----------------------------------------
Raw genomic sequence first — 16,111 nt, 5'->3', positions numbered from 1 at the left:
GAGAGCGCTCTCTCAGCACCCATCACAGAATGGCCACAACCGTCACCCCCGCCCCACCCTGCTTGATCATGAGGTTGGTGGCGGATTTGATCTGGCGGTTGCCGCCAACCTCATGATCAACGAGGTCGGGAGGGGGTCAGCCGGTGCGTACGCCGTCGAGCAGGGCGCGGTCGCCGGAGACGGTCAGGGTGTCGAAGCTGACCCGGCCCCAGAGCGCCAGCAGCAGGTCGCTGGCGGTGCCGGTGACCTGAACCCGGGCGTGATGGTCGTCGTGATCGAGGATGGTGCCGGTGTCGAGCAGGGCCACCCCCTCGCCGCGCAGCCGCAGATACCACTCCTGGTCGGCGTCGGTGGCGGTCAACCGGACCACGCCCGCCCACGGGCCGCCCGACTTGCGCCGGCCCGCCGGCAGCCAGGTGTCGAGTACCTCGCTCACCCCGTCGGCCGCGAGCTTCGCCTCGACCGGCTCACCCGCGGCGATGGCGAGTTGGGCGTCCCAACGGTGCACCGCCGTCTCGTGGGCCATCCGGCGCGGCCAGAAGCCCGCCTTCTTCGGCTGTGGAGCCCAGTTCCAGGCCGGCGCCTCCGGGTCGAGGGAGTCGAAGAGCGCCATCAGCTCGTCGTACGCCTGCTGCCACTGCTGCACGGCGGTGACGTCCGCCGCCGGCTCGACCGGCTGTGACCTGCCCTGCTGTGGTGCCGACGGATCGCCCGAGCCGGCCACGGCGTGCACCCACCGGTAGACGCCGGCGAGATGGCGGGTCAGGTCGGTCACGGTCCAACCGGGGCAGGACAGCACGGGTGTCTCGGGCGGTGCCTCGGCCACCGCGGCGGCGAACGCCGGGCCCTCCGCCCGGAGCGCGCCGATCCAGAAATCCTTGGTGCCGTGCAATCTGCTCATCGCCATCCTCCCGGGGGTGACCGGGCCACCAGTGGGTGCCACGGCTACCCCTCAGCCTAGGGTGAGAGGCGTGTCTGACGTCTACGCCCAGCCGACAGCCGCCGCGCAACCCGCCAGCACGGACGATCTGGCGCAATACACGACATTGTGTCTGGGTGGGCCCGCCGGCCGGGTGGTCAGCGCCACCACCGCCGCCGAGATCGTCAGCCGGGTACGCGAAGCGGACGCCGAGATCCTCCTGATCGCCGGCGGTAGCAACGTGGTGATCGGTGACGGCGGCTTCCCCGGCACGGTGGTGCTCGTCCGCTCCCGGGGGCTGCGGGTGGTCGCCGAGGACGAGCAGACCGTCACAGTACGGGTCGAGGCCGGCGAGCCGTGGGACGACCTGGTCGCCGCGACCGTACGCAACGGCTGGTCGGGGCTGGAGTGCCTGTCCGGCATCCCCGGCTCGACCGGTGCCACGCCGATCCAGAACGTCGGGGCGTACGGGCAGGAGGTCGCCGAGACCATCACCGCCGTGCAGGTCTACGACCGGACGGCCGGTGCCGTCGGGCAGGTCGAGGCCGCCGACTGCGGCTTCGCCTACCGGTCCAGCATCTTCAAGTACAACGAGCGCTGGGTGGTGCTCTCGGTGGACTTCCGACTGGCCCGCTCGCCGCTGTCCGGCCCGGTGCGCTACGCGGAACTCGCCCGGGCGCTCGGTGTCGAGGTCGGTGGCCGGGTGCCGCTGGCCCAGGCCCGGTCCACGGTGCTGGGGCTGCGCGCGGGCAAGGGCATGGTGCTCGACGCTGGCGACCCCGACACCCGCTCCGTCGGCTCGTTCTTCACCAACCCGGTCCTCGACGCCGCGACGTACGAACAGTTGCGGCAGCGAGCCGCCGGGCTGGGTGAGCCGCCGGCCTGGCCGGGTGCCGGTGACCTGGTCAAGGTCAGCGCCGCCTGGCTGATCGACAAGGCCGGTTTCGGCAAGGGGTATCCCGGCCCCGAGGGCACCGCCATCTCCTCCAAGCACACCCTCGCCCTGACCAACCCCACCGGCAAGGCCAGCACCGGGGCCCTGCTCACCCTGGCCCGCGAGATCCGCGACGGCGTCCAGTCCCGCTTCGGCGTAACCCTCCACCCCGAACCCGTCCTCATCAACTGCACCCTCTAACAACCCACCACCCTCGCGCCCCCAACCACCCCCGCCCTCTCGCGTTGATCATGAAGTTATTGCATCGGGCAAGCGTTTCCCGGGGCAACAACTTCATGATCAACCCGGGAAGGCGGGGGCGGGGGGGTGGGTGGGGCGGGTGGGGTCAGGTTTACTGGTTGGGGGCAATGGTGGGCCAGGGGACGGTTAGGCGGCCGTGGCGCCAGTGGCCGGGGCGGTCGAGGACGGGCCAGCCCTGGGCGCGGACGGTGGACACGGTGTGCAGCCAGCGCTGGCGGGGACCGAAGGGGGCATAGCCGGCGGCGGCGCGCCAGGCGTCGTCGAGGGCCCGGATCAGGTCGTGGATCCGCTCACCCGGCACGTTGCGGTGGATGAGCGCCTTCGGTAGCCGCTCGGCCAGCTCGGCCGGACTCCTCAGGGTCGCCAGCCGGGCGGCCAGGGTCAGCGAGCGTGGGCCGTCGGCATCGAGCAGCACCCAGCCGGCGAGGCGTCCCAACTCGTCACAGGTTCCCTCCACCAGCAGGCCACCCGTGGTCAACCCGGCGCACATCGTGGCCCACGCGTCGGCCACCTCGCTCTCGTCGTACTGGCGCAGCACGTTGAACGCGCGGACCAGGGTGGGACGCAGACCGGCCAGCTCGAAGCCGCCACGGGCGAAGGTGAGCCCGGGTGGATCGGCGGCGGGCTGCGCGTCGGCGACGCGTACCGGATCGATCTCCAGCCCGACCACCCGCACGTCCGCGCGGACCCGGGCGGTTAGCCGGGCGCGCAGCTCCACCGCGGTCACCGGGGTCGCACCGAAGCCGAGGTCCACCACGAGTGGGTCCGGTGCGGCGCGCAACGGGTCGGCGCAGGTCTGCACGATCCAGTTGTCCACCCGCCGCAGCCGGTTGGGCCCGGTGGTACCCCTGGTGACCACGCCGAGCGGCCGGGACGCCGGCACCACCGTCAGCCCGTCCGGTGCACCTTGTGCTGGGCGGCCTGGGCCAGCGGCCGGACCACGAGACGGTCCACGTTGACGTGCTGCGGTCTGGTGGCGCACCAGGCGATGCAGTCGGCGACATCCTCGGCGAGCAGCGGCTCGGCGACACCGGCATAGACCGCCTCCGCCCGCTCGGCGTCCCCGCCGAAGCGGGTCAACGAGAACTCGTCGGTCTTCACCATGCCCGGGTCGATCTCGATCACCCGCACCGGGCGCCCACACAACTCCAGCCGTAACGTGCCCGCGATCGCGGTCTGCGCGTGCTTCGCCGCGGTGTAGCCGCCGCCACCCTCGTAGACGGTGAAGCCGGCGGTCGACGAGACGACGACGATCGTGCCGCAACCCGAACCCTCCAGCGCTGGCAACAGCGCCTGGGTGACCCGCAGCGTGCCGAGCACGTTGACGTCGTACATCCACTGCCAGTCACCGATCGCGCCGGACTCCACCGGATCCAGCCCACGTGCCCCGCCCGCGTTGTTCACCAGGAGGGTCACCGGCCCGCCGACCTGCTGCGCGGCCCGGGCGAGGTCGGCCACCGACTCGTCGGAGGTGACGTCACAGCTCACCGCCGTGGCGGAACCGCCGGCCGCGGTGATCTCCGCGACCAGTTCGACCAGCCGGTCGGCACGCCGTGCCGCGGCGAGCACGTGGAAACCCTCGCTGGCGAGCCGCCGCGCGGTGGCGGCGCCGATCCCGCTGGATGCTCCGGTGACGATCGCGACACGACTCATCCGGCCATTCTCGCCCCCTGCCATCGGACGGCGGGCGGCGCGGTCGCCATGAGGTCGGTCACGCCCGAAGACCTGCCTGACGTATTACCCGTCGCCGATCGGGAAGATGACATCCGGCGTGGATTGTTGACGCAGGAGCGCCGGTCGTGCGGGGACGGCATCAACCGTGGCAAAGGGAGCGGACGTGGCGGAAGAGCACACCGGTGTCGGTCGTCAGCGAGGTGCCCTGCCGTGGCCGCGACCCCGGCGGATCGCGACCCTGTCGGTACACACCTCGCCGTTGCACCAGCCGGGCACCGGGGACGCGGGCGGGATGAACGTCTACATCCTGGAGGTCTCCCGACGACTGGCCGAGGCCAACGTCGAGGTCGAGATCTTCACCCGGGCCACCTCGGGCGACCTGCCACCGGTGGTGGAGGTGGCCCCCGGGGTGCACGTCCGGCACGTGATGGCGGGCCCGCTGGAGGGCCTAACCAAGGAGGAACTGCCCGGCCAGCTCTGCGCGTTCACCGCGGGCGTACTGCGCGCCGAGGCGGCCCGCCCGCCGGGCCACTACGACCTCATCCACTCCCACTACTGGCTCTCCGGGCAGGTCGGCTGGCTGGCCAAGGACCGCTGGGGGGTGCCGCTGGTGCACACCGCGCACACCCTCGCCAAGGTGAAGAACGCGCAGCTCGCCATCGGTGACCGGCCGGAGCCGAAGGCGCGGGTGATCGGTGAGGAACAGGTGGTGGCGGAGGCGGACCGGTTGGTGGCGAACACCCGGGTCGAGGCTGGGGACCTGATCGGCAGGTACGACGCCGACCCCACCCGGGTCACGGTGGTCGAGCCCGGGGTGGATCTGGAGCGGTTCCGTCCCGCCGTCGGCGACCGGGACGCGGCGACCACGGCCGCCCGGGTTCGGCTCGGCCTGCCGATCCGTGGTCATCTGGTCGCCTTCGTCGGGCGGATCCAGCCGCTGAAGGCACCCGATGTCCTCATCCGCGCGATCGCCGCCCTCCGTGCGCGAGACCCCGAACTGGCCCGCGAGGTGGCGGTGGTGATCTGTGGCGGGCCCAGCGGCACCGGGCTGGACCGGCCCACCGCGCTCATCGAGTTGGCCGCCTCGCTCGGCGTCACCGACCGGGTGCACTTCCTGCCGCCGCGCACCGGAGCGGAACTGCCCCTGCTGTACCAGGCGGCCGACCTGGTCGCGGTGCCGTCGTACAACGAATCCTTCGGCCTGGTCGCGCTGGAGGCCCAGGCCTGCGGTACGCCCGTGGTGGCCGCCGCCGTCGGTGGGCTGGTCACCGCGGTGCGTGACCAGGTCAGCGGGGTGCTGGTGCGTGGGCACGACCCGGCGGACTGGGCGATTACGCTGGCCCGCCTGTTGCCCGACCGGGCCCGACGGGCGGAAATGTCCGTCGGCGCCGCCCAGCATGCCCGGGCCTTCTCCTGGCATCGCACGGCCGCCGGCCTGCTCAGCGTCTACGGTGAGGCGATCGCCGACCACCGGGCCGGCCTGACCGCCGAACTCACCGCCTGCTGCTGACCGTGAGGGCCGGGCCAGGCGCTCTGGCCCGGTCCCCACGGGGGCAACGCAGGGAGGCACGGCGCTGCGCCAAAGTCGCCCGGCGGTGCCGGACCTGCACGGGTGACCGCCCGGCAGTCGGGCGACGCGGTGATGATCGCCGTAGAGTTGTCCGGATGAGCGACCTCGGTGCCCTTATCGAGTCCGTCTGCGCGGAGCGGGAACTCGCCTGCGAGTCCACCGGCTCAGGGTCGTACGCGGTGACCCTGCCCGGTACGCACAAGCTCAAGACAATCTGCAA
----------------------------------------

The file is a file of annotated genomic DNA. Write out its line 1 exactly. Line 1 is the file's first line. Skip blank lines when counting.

Raw genomic sequence first — 16,111 nt, 5'->3', positions numbered from 1 at the left: